Eric Kay found guilty of providing drugs that led to Tyler Skaggs' death

February 17th, 2022

A Texas jury on Thursday found former Angels communications director Eric Kay guilty of providing Angels left-hander Tyler Skaggs with the drugs that led to his death in 2019.

Kay, 47, was found guilty by the 12-person jury on two counts: the distribution of controlled substances resulting in death and conspiracy to possess with intent to distribute controlled substances. Sentencing for Kay is scheduled for June 28. He faces a minimum 20-year sentence and a $1 million fine.

Skaggs died in his hotel room in Dallas on July 1, 2019, at age 27. An autopsy report found he had fentanyl, oxycodone and alcohol in his system.

MLB and the MLB Players Association made changes to the joint drug program shortly after Skaggs’ death. Players are tested for drugs of abuse such as opioids, fentanyl, cocaine and synthetic marijuana. Anyone who tests positive receives an initial evaluation and, if appropriate, a personalized treatment plan. Players also are required to undergo educational programs on the dangers of opioids.

“On behalf of the entire Angels organization, we are saddened by the devastating heartache that surrounds this tragedy, especially for the Skaggs family,” the Angels said in a statement released after the verdict. “Our compassion goes out to all families and individuals that have been impacted. The players' testimony was incredibly difficult for our organization to hear, and it is a reminder that too often drug use and addiction are hidden away.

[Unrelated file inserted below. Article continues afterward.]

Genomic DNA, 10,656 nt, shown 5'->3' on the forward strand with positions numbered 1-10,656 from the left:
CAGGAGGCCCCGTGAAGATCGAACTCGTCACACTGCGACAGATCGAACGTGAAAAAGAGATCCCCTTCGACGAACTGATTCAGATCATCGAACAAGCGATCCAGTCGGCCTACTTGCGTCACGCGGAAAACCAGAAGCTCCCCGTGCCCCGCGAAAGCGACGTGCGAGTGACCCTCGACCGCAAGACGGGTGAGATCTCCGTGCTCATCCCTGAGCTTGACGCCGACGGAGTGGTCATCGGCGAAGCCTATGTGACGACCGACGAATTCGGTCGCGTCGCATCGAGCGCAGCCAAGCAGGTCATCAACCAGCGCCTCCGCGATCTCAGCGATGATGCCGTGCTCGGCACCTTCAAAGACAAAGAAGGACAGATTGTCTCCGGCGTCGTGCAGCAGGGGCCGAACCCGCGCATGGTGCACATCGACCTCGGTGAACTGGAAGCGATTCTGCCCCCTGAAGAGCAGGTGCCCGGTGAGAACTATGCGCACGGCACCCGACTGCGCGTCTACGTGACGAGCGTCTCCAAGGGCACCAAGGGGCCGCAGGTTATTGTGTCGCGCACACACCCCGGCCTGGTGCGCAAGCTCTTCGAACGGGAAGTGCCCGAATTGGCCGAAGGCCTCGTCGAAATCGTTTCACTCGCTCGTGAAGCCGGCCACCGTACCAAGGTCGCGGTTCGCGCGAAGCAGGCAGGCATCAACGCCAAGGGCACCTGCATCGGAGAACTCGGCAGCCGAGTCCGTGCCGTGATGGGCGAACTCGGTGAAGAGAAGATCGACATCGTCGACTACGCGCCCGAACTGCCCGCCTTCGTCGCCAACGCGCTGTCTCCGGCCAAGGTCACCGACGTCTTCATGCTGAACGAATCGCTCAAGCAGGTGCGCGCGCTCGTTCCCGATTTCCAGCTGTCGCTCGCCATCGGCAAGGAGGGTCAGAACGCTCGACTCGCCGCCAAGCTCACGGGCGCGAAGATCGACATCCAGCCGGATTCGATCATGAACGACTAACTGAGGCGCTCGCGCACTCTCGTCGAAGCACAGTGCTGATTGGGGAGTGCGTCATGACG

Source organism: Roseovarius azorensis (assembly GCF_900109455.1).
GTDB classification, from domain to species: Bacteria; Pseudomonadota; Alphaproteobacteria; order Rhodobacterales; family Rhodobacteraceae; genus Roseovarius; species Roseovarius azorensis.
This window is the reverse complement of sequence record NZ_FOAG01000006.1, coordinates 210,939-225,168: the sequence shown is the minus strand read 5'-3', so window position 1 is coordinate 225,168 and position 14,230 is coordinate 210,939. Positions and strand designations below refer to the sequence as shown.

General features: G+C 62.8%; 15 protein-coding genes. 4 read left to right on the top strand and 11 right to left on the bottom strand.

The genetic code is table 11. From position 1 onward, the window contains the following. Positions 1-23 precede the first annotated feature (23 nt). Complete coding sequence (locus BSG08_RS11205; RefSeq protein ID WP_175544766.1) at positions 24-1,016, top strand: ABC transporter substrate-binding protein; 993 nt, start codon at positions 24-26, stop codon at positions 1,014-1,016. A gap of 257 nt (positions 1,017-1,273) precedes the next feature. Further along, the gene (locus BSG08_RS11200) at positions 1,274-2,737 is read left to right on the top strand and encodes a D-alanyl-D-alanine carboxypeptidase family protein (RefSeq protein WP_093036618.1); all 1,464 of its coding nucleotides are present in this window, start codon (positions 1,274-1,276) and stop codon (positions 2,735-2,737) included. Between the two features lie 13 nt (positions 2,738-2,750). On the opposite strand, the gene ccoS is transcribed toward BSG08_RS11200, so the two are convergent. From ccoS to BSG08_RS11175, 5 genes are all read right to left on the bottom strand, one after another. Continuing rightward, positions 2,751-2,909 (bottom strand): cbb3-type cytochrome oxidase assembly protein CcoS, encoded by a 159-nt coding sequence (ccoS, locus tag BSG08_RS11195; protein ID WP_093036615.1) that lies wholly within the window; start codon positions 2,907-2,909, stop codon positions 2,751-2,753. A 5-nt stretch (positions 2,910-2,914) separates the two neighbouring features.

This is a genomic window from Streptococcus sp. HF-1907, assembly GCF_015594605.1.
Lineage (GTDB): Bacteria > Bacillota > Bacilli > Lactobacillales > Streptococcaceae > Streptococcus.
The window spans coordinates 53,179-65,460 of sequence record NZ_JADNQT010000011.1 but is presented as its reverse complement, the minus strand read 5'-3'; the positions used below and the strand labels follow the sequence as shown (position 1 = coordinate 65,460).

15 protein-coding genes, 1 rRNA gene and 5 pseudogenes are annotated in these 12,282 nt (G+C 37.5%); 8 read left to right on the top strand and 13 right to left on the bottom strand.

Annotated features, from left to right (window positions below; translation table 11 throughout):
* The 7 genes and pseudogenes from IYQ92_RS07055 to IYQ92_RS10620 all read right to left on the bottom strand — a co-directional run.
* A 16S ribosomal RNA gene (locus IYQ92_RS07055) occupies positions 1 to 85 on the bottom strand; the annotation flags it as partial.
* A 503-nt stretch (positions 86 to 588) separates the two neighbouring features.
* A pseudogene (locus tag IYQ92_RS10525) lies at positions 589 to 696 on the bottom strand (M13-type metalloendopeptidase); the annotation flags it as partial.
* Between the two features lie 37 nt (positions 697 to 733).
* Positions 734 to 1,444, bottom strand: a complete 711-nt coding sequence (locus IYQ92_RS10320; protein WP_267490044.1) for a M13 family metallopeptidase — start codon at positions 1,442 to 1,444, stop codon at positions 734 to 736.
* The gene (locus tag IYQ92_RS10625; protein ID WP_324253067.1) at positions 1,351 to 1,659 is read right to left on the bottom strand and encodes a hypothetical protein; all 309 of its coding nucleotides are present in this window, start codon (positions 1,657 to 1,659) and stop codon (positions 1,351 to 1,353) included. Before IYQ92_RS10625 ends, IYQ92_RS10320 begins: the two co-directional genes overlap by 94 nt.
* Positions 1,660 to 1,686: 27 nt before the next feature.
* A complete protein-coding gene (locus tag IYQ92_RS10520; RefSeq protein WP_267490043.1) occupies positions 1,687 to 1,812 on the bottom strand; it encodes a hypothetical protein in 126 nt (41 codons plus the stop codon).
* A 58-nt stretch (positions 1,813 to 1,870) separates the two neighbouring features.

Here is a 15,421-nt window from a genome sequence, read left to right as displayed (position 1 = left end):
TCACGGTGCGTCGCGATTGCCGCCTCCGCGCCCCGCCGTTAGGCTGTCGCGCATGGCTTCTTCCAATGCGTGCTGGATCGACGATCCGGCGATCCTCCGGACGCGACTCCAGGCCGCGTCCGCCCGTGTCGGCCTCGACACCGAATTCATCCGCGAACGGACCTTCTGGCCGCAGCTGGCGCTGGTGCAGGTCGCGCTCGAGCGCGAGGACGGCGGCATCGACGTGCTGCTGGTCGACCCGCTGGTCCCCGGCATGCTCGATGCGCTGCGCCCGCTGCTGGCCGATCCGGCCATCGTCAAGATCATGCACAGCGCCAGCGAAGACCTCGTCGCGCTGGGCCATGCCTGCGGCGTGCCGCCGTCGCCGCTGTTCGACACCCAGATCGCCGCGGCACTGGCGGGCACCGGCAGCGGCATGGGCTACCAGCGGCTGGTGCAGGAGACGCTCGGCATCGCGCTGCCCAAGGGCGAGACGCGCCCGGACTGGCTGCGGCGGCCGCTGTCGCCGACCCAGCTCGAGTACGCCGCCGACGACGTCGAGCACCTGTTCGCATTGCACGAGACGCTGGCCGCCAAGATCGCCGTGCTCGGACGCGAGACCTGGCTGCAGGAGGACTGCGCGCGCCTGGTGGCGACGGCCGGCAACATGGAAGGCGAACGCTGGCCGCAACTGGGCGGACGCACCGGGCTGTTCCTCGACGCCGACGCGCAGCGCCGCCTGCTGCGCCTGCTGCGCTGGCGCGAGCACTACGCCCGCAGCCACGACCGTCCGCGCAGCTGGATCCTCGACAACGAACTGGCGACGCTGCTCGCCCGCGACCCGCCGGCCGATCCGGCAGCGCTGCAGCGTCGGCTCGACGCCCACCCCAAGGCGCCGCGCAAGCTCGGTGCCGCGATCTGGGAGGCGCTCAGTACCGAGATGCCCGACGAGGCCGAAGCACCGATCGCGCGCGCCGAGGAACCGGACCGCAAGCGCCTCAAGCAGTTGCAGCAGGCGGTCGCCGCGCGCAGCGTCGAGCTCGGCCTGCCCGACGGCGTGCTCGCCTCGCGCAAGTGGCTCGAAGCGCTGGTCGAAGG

“From the moment we learned of Tyler's death, our focus has been to fully understand the circumstances that led to this tragedy. We are thankful that Major League Baseball and the Major League Baseball Players Association have taken the important step to update their drug policies for players using opioids so that they can receive help."

Kay, who worked with the Angels from 1996-2019, met Skaggs in 2017. Evidence and testimony from the trial showed he provided oxycodone to Skaggs and at least four other players.

The Angels flew from Long Beach, Calif., to Texas on June 30, 2019. Evidence showed that Skaggs had asked Kay for pills before the flight. Kay also was in Skaggs’ hotel room the night he died.

The jury came to the conclusion, beyond a reasonable doubt, that Kay distributed drugs to Skaggs. They also concluded that the drugs were "more likely than not" given to Skaggs in Texas. After a short deliberation, Kay was found guilty on both counts.

"We are very grateful to the government and the jury for seeing this important case through to the right verdict,” the Skaggs family said in a statement. “Tyler was the light of our family. He is gone, and nothing can ever bring him back. We are relieved that justice was served, although today is a painful reminder of the worst day in the life of our family."